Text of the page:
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… and as always, I spotted something different. Because this happens every time, I wonder if it is because of who I visit the church with. A trip several years ago with my ever-patient friend, Alice, taught me to stand close enough and long enough to see the artist’s scratchings which now make the design almost unbearably poignant…

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This time, I couldn’t help but notice how the light seems to spill over on to everything. It is almost as if it wants to colour the world…

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Indeed, there is a mixture of personal and public tension with this gift of the commission of a world famous master such as Chagall to remember the death of one twenty-one-year old local girl, Sarah d’Avigdor-Goldsmid, who died by drowning. Her family donated the windows to commemorate the accident, and subsequent spiritual support from the heavens, which is shown in the main window…

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When Chagall agreed, after some persuasion, to take on the commission, he visited Tudeley and after seeing the church was reputed to have said, ‘It’s magnificent, I will do them all.’ It took over 15 years for all eleven windows to be completed. And the scale of the beauty is breathtaking.

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And generous too. Although perhaps because of this, I have to admit that I found this simple hymn number display (I’m sure there is a proper word for it!) given in memorium for another 21 year old who died at the same time just as personally heartbreaking.

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We are indeed all equal, as this little sign in front of a back plain window shows….

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A lovely way of showing this symbolically is in the altar covering, where each word was stitched individually by different volunteers and then pieced together…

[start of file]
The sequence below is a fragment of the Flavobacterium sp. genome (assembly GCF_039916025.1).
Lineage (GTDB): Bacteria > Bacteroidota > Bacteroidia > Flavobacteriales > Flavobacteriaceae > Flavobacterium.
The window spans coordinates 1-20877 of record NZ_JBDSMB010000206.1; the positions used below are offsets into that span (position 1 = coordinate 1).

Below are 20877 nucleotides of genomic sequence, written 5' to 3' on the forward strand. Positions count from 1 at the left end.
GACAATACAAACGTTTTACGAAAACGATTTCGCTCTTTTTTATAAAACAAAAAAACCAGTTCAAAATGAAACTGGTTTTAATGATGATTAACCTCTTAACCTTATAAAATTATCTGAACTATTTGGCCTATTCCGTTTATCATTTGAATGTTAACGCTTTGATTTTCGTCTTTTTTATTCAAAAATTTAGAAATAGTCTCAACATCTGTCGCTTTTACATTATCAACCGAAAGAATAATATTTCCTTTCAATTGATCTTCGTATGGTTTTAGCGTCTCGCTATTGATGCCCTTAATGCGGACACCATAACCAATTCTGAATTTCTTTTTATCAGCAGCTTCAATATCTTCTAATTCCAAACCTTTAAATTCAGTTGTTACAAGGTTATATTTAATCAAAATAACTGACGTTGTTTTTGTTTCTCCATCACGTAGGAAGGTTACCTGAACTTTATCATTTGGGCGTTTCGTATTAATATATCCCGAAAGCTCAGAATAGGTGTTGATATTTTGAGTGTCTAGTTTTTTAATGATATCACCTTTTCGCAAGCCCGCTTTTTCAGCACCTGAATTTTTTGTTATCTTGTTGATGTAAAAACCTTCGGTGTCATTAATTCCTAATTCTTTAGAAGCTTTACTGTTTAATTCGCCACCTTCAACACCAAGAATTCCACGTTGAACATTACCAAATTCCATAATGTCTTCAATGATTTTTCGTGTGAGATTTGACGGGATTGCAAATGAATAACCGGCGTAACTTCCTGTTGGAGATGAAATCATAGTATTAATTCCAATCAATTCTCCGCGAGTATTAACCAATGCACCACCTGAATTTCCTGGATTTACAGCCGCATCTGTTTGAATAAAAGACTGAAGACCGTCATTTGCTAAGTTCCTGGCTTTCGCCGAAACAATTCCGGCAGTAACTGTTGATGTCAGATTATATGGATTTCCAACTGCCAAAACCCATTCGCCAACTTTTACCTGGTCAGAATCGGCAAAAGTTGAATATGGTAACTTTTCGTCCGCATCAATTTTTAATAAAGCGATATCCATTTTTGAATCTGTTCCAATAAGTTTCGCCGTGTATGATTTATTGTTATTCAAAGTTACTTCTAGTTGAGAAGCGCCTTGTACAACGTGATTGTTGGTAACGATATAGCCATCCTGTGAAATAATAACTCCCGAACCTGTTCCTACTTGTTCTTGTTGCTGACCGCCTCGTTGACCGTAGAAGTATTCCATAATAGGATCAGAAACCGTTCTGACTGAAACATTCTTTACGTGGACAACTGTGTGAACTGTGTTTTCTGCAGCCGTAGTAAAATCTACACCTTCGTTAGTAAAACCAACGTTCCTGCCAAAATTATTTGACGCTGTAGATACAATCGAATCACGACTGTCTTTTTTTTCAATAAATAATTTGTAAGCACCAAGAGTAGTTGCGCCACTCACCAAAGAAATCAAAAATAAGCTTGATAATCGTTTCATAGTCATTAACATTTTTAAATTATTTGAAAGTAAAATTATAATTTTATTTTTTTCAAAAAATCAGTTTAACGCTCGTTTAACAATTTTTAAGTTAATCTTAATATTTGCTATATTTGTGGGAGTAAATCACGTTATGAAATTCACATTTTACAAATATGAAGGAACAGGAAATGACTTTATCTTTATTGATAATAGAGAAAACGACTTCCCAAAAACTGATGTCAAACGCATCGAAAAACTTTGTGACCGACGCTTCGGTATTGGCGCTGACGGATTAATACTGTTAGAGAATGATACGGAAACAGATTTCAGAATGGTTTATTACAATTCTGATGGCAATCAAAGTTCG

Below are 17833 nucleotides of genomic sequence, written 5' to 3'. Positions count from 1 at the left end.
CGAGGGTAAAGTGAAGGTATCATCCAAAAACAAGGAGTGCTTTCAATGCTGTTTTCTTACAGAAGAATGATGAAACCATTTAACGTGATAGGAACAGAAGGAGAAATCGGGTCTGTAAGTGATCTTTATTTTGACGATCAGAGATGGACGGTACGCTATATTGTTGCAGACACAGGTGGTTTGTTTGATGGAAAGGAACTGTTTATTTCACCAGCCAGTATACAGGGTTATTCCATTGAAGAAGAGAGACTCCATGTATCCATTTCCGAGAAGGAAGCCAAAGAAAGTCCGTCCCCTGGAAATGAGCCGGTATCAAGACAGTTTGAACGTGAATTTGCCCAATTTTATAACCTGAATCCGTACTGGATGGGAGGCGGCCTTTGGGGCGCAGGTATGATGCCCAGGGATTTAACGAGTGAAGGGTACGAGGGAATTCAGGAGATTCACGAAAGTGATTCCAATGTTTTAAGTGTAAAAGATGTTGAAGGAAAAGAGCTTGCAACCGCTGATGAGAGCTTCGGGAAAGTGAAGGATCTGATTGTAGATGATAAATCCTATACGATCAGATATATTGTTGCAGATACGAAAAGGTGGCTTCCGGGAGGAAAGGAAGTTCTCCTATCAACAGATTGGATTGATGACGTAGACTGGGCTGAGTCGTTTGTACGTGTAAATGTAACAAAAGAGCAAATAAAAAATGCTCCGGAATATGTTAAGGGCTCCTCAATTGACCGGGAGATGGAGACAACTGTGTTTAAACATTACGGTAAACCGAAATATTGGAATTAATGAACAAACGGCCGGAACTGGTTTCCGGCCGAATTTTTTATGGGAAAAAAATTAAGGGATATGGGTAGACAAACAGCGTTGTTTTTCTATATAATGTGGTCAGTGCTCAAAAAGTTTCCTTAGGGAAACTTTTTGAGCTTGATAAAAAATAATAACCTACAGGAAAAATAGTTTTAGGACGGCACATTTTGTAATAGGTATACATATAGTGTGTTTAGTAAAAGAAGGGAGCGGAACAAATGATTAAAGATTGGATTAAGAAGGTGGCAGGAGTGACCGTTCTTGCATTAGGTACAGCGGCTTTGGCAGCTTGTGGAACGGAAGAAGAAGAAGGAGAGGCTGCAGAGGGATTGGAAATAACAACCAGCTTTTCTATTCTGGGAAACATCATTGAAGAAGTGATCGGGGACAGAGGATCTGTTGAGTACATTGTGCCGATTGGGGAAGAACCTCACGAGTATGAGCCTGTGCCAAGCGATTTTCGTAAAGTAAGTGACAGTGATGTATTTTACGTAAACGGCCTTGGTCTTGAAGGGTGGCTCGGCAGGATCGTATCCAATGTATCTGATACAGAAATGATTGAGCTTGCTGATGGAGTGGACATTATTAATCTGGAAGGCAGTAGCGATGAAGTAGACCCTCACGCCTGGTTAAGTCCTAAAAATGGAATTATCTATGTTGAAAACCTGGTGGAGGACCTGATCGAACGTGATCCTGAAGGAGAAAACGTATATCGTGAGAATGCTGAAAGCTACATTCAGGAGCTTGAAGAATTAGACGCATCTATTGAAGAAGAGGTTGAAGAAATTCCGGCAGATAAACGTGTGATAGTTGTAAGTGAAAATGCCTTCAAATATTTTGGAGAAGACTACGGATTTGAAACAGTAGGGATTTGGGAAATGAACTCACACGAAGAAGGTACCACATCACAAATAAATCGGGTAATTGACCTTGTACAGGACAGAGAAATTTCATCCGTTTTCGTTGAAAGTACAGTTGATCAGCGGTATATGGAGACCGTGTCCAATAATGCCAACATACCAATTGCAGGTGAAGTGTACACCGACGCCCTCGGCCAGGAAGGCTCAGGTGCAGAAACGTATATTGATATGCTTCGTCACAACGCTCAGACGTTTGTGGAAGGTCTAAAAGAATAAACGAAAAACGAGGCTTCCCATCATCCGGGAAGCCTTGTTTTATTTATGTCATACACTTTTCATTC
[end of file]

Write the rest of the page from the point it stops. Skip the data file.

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… and perhaps even our glasses for our ‘breakfast picnic’ by the labryinth which – although plastic and definitely not beautiful – insisted on making their own reflections!

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After Tudeley, Vicky and I drove on (with only a little accidental detour) to the nearby St Thomas a Becket Church at Capel where we stood under the yew tree where, according to legend, Becket preached…

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Oh but look how lush Kent was looking yesterday:

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It was a remarkable morning, and one I wanted to capture with this poem … I’m not sure I’m quite done yet, but I hope it gives some spirit of the visit.

And after two Churches,
a picnic breakfast
amongst the graves,
a missed turn
down country lanes,
there’s still too much to say.

Our words are stained glass
overspilling windows,
the extra circle
round the labyrinth,
a second language
stitched in satin.

I follow you to your car
waving as you drive away,
and like an ancient echo
from a cracked yew,
continue our conversation
all my way home.